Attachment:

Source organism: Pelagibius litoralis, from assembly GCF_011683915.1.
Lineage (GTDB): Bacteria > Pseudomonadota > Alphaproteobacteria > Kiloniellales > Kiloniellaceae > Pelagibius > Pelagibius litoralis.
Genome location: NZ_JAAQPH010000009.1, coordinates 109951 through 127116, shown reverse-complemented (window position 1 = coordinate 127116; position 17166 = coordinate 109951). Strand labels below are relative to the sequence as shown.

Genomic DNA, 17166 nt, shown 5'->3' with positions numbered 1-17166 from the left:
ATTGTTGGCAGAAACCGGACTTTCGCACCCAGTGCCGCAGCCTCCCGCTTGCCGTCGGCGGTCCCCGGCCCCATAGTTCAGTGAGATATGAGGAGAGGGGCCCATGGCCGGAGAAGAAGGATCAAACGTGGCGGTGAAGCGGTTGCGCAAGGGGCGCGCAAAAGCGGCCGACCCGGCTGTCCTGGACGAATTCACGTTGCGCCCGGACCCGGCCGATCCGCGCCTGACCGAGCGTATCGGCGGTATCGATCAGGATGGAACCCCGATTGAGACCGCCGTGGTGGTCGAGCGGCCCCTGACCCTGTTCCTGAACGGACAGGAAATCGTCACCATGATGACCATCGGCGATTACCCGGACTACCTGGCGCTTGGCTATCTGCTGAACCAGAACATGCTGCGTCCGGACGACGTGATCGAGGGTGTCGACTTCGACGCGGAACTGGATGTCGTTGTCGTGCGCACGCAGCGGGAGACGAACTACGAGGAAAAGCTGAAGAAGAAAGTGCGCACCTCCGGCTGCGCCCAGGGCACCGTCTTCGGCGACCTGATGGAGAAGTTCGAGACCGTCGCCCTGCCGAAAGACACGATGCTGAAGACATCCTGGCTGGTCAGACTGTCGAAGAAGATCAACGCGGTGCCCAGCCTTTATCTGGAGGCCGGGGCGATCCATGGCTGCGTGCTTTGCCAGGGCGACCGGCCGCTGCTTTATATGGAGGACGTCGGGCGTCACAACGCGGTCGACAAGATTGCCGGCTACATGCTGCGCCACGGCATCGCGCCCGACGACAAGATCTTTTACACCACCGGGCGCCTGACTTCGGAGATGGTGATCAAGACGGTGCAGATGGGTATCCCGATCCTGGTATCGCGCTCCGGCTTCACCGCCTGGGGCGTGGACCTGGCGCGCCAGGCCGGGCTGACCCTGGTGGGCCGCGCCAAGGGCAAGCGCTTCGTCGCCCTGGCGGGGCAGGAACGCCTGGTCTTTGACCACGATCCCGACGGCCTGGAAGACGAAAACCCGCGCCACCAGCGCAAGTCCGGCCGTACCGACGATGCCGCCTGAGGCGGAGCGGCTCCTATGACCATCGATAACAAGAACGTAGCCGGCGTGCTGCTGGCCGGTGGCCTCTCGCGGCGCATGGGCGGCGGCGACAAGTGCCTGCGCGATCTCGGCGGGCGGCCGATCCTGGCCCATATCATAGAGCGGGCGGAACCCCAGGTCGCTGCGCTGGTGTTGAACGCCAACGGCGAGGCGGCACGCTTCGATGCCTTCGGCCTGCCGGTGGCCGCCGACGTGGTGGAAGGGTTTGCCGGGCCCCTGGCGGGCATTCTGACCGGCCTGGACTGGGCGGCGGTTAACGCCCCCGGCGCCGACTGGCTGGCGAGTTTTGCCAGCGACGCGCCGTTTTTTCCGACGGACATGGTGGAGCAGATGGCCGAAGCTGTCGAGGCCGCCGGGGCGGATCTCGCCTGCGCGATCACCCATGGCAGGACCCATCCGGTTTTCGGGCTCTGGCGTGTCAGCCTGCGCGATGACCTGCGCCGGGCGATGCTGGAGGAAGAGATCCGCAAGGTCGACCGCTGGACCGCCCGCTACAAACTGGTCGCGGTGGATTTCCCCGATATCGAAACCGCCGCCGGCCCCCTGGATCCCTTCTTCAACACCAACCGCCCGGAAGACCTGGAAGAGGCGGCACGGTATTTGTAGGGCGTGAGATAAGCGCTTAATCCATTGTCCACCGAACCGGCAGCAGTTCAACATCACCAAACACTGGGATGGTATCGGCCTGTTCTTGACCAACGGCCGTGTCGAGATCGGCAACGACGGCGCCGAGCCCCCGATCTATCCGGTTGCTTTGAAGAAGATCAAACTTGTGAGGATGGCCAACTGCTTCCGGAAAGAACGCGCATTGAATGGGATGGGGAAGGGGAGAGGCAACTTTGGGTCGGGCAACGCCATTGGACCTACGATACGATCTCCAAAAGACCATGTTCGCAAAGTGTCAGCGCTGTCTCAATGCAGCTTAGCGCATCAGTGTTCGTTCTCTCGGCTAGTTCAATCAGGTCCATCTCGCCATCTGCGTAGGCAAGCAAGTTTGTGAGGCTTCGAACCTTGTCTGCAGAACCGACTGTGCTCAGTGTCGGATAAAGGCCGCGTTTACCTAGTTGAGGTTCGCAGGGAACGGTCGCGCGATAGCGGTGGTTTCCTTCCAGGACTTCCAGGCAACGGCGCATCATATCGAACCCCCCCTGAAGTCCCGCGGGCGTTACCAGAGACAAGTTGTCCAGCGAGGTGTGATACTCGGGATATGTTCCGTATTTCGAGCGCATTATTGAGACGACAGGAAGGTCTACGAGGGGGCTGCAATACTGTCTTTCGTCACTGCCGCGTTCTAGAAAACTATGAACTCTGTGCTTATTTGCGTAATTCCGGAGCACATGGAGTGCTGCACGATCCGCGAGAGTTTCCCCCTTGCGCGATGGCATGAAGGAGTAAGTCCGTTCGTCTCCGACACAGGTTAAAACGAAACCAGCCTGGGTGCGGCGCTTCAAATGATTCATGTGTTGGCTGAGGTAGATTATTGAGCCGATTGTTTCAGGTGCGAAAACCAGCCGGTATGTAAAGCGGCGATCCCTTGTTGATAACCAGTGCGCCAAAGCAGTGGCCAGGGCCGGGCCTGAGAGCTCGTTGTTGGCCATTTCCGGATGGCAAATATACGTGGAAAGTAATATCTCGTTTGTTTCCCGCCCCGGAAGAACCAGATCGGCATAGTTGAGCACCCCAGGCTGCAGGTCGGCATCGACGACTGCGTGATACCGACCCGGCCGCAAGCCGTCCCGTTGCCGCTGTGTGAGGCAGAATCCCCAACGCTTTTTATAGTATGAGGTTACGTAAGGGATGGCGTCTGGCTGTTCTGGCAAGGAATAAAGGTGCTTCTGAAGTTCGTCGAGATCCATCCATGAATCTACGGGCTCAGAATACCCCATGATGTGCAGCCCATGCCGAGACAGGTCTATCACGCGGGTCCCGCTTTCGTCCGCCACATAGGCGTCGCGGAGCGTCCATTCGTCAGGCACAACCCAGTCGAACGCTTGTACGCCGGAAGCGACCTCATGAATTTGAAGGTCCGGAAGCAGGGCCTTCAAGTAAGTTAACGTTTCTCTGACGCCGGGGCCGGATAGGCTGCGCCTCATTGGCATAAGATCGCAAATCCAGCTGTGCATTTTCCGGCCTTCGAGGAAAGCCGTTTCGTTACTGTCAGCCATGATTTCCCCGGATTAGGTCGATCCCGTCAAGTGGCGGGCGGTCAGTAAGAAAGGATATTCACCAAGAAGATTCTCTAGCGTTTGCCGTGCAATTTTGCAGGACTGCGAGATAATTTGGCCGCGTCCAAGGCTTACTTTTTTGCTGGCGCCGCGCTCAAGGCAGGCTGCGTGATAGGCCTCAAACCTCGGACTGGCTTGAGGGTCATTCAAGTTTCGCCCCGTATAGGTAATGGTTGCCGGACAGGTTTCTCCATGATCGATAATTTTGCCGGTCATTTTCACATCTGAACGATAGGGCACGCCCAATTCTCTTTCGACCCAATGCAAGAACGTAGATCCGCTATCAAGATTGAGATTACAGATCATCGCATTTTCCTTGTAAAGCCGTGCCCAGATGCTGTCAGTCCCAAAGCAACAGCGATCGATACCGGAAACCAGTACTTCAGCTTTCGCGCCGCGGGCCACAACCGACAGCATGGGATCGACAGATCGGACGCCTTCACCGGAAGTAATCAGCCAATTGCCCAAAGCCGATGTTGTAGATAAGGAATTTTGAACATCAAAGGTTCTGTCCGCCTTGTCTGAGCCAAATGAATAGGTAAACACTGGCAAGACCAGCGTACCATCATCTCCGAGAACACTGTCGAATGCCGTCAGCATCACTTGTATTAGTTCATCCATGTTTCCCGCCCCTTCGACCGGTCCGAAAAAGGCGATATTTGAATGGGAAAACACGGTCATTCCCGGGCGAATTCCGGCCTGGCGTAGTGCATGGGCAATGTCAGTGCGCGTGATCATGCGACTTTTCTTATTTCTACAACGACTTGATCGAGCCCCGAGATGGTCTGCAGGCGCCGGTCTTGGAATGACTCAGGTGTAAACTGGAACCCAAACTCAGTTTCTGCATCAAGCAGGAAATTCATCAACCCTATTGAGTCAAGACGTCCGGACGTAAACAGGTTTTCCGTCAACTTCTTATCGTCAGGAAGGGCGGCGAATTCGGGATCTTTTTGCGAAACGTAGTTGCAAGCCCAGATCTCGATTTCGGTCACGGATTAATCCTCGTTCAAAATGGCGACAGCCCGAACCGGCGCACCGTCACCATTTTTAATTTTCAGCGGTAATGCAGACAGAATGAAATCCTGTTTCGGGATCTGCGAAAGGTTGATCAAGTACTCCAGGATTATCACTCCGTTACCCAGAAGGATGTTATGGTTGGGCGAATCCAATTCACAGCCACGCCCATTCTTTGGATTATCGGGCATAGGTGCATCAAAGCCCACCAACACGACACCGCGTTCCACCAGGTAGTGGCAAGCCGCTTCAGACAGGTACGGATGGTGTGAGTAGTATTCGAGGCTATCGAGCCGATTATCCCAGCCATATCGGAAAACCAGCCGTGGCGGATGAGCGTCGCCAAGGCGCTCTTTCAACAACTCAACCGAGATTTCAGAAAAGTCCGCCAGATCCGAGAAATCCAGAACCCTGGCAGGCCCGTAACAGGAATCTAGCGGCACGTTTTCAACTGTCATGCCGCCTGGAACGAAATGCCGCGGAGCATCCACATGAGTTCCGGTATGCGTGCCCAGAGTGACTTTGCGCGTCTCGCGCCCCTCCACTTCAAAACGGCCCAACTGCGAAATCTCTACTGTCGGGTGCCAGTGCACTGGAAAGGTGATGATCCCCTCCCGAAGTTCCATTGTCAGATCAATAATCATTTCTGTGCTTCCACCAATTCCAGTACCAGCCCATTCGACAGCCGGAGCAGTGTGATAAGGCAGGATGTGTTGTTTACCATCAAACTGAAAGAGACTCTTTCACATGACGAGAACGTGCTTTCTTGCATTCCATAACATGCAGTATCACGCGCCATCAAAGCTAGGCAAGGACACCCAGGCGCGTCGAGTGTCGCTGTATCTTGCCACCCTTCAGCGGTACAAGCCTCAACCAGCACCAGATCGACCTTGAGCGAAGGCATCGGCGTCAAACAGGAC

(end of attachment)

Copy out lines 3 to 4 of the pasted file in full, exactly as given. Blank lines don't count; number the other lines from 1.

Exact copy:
Genome location: NZ_JAAQPH010000009.1, coordinates 109951 through 127116, shown reverse-complemented (window position 1 = coordinate 127116; position 17166 = coordinate 109951). Strand labels below are relative to the sequence as shown.

Genomic DNA, 17166 nt, shown 5'->3' with positions numbered 1-17166 from the left: